Drought's drastic demands

Much of the farming community would prefer to think of climate change as the past repeating

DROUGHT is demanding some hard questions of producers in the northern half of Australia, and it’s going to throw some hard questions at Canberra.

The “Coalition” suggests one entity, but when it comes to economic policy, the new government’s incumbents range from market-centric, small government economic “dries” to agrarian socialists – the “wets”.

Out of this philosophical gradient, the Coalition has to shape policy to deal with drought and exceptional circumstances.

The National Drought Reform Package introduced at the start of this financial year seeks to strike a balance, at least on paper.

The dries should be content with the package’s emphasis on drought preparedness.

The real “reform” in the reform package, this introduces measures to ensure producers can build fiscal haystacks against hard times.

The wets should approve of the package’s support measures: $100 million towards the Farm Household Allowance to help farm families in hardship; a more integrated approach to the Rural Financial Counselling Service.

But is it enough? Or is it good enough?

About 20 years ago, climate scientists began warning that increasing the heat-trapping effectiveness of Earth’s greenhouse gas blanket by burning fossil fuels would make Australia’s highly variable climate even more variable: more extreme droughts, more extreme floods.

Events of the 21st Century have done nothing to disprove this hypothesis.

Prominent members of the government, and much of the farming community, would prefer to think of climate change as the past repeating.

Tumbling climate records and the apolitical physics of global warming suggest otherwise: the operating environment of the past 10,000 years is history, and that globally, agriculture is moving into new territory.

If the hot, dry, wet extremes of the past decade continue to develop along the same trendline for the next decade, drought policy – and all agricultural policy – will also be in new territory.

One of the first governments in a long while to show genuine zeal for boosting Australian agriculture may also find dealing with productivity-crippling climatic extremes is as important as proactively lifting productivity.

In doing so, the Coalition will have to find whether old principles adhered to by dries and wets can deliver something new for exceptionally new circumstances.

TheLand
Date: Newest first | Oldest first

READER COMMENTS

qlander
29/10/2013 5:24:12 AM

Check the records for the beginning of last century. The first half was a LOT drier then the second half. If the farm family as trouble feeding themselves, the farm business is passed the point of no return. The government MUST make a clear statement about their vision for the future of Ag -corporate or family, and back it up with real action. Paying lip service and handing out welfare, while allowing the under lying trading and market faults to continue is just plain wrong. If they really want corporate, then say it so we can all just sell out and move on with our lives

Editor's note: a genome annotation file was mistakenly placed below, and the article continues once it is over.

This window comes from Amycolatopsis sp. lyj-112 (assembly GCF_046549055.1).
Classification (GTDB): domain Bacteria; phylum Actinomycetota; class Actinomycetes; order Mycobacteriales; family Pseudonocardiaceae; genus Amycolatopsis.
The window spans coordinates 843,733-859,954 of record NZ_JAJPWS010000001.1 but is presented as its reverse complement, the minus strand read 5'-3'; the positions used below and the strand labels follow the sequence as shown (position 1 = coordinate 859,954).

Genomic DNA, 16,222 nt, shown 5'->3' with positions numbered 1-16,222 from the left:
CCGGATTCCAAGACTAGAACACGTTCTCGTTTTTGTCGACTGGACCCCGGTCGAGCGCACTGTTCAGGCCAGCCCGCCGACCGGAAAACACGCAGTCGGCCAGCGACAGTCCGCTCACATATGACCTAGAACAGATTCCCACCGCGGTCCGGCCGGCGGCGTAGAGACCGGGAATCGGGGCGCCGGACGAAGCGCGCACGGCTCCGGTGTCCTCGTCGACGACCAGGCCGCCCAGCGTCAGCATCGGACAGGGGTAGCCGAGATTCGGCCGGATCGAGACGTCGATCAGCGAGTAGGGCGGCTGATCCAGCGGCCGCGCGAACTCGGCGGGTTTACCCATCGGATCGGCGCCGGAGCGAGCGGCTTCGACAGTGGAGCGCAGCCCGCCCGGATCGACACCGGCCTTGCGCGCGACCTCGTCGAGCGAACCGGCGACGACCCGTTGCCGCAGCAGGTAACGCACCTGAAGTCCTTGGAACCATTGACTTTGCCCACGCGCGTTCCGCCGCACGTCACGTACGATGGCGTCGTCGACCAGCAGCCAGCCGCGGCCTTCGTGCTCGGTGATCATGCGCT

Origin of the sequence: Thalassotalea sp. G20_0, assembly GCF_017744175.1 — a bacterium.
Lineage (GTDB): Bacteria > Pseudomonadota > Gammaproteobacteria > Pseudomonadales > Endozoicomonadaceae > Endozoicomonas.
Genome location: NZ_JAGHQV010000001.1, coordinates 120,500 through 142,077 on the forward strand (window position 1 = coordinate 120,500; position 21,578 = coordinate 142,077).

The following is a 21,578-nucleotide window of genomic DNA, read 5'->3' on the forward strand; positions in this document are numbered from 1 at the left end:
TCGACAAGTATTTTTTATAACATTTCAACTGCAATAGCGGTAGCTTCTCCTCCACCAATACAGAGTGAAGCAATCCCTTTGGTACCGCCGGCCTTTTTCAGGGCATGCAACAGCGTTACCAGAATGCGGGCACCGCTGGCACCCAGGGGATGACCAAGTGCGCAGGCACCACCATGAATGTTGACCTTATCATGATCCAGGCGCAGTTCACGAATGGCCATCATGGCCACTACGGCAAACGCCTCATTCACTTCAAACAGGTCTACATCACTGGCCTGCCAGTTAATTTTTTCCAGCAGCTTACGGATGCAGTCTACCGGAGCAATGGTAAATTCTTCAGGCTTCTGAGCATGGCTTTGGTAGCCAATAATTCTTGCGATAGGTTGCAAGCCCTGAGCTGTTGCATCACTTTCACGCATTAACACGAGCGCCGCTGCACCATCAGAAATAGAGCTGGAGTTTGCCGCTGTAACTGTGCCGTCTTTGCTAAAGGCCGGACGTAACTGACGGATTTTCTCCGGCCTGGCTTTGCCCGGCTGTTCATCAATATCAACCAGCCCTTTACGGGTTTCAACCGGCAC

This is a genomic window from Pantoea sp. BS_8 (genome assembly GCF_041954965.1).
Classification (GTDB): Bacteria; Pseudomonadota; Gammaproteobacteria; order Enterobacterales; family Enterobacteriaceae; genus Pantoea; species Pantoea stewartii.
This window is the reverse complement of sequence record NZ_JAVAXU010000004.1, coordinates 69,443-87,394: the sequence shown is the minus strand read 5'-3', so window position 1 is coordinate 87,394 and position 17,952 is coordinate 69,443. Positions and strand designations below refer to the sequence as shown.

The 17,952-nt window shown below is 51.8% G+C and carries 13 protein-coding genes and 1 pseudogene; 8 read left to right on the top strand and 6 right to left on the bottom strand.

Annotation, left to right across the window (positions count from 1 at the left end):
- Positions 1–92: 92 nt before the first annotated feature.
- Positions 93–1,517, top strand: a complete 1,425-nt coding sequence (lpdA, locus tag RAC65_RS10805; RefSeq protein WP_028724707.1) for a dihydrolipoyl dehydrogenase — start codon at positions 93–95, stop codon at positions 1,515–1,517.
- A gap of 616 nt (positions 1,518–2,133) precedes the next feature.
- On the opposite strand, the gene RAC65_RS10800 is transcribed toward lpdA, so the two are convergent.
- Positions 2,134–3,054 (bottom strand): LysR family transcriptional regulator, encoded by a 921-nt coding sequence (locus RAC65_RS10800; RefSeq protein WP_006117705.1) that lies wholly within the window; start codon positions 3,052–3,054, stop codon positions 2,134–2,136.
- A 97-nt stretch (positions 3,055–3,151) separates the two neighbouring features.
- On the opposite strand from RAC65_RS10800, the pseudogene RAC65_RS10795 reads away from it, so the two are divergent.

Chick Olsson
29/10/2013 7:14:46 AM

Agree with slander.. are we serious about farming or do are we taken for granted. There is no doubt that a new political party purely supporting all farming would be successful.
drpage
29/10/2013 7:55:59 AM

"Events of the 21st Century have done nothing to disprove this hypothesis" Do you realise that the global temperature has not increased for 15 years?
Holy Moly
29/10/2013 9:39:51 AM

Well chick why dont you start this new party and I bet it wouldnt last 5 minutes.
nico
5/11/2013 6:47:41 AM

Please check your facts, drpage. A very little research will tell you that global temperatures have continued to rise. There has been a dip in surface temperatures, but this is consistent with natural variability. For more information, see (for example) http://www.sciencedaily.com/relea ses/2013/02/130206141250.htm As Matt Cawood says, agriculture is moving into new territory. Farmers of all people should be paying attention to what the scientists are trying to tell them.
John Deere
5/11/2013 7:48:06 AM

Yes drpage unfortunately what tiny little bit of warming we did have seems to have stopped and the cagw idiots want to hope and prey the climate does not start cooling. Serious cooling would be a huge challenge and would wipe life off planet earth very quickly . Pray to God it stays warm .
nico
5/11/2013 8:39:57 AM

There is no evidence that global warming has stopped, J Deere. Please check your facts. For starters, see: http://climate.nasa.gov/evidence
John Deere
7/11/2013 12:38:33 PM

And I say again Nico , thank God we live on a warm world as that is what makes life possible and pray it does not start cooling as the cold will kill you far quicker.
nico
7/11/2013 2:21:46 PM

Look up the Holocene, J Deere. It is a period of relative climatic stability which allowed for the development of human civilisation. Not too hot, not too cold. But this is changing, which can be observed from satellites, buoys, radiosondes, thermometers, phenological studies, ice cores. Have a look at the sciencedaily reference which I gave to drpage.
John Deere
8/11/2013 9:09:07 AM

Yes Nico indeed it is changing , it is always changing , in the future it may get a lot colder as the Holocene ends as all interglacials do and we go into the next iceage . I only hope your in fact correct and it warms a little more which is good not bad as the warming we have had since the end of the last great glaciation has been entirely beneficial to us all and is what has made your existence possible.
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A matter of opinionA selection of editorials from around the Fairfax Agricultural Media group covering the issues of the week.

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